The photo above shows the USAT Meigs that was docked in the harbor. This massive ship was actually later repaired despite mostly sinking. Most of its cargo was lost and is still scattered across the bay and is a dive site.
Darwin’s population at the time was only around 5,000 people, but as a direct result of the attacks, half of Darwin’s citizens permanently moved away. Civilian infrastructure was attacked as well; photo shows Darwin’s post office being bombed.
The Japanese attack on the 19th of February was just the first. Although it was by far the largest, there were around a hundred other bombing attacks on Darwin during the next year. The fuel bunkers were always a prime target, and since these were above ground they were difficult to defend. Australia decided to create fuel tunnels and bunkers underground to protect them from Japanese aircraft. By the time this tunnels were finished, the war was over. Two of these tunnels are open for exploration however! The photo above and below shows the remains of the oil tunnels built deep underground. Despite all this work, they were never used.
The Japanese World War II attack will always be the most infamous destruction brought to Darwin, but even if that never happened, Darwin hasn’t had much luck in its past. Darwin has been essentially destroyed four times in its short life, the other three were always by cyclones. On Christmas Eve of 1974, the latest cyclone destroyed up to 70% of all structures, including this late 19th century town hall. Cyclone Tracy’s winds reached less than 60 miles (100 kilometers) out in diameter, and held the world record for being the most compact cyclone for decades. Despite its small size, it caused nearly five billion dollars in damage, and remains the most destructive cyclone in Australia’s history.
Ever since Cyclone Tracy, modern buildings have been built up to codes designed to withstand future storms. Darwin’s parliament building photographed above should be able to survive any future cyclones.
Like always, I just found exploring the city enjoyable. While I was here the weather was absolutely perfect, the city was really well maintained, and of course Darwin is absolutely safe. During one of my strolls through the city, I came across Bicentennial Park, with this memorial for Ludwig Leichhardt. Leichhardt was one of the most famous explorers of Australia, and spent years doing overland trips into the Australia’s unexplored interior. He was made famous in his 1844 expedition, by trekking from the east coast all the way through the Northern Territory, and was presumed dead until he returned to Sydney. On his last quest he went even further west, and was never heard from again.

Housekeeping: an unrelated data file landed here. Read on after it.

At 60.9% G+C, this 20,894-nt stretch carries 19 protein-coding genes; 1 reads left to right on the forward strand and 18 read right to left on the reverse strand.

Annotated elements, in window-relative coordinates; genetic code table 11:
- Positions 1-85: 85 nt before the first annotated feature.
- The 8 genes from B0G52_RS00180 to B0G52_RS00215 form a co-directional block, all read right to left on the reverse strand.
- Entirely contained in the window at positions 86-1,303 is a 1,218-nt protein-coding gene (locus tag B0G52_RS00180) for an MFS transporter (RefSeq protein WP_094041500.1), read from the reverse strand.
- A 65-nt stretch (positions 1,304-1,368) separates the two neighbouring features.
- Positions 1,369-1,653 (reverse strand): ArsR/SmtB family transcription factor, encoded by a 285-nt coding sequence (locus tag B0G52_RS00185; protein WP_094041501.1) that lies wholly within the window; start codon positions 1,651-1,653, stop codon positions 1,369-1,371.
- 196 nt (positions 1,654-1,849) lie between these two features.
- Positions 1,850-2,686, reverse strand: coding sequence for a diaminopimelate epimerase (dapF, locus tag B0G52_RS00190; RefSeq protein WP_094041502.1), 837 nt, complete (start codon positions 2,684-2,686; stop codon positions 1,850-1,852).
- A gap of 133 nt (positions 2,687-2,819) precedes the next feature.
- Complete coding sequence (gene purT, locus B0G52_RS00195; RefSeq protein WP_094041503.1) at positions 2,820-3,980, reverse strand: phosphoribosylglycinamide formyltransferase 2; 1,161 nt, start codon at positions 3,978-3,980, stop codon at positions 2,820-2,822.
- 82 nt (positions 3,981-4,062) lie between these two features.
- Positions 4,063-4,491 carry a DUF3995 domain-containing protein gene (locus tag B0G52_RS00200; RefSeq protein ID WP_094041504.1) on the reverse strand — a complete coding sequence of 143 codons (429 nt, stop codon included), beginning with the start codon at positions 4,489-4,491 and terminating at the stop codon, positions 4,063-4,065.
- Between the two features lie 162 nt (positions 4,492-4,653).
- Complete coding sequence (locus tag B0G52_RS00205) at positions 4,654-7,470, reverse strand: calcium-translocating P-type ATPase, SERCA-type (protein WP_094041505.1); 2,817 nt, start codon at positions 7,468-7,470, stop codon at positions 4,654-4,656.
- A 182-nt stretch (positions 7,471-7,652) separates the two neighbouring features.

These two photos above and below were also from Bicentennial Park. These memorials were created to honor Australian prisoners of war who were taken by the Japanese. The memorial below mentions that up to 70% of the prisoners were killed from starving, poor treatment or directly from execution.
I wish I had some photographs of the Pioneer Park itself. Some of the memorials were definitely not lighthearted, but the park itself was by the water, with lots of green trees and the occasional park bench. I enjoyed having a rest here, and found it was an unexpected place for bird watching. I caught this rainbow lorikeet parrot in one of the trees and this masked lapwing below!
While walking around the rest of the city I also saw some true native Australians. Australian Aborigines are estimated to have lived in Australia for some 75,000 years. While most tribal cultures in other Oceanic islands and in the new world were territorial and known for their fierce warriors, Australian Aborigines were always known for their peacefulness.
Like natives in the new world, I saw some aborgines who have fallen into alcoholism. For those that need it, the NAAJA, or North Australian Aboriginal Justice Agency photographed above “delivers high quality and culturally appropriate Aboriginal Legal Services to the Top End”. I’ve never been to aborigine territory yet, but I’d really love to visit and see their lifestyles in the Outback.
In a more positive note, in Darwin I came across Aborigine art for sale. In hindsight, I wish I had taken more photographs to share, or even better purchased some to keep. The painting above is done with typical native style. Australian Aborigines never had their own written language, so some of their artwork preserved their stories and history. This is such a strict tradition, that aborigines were not allowed to paint others families history without permission!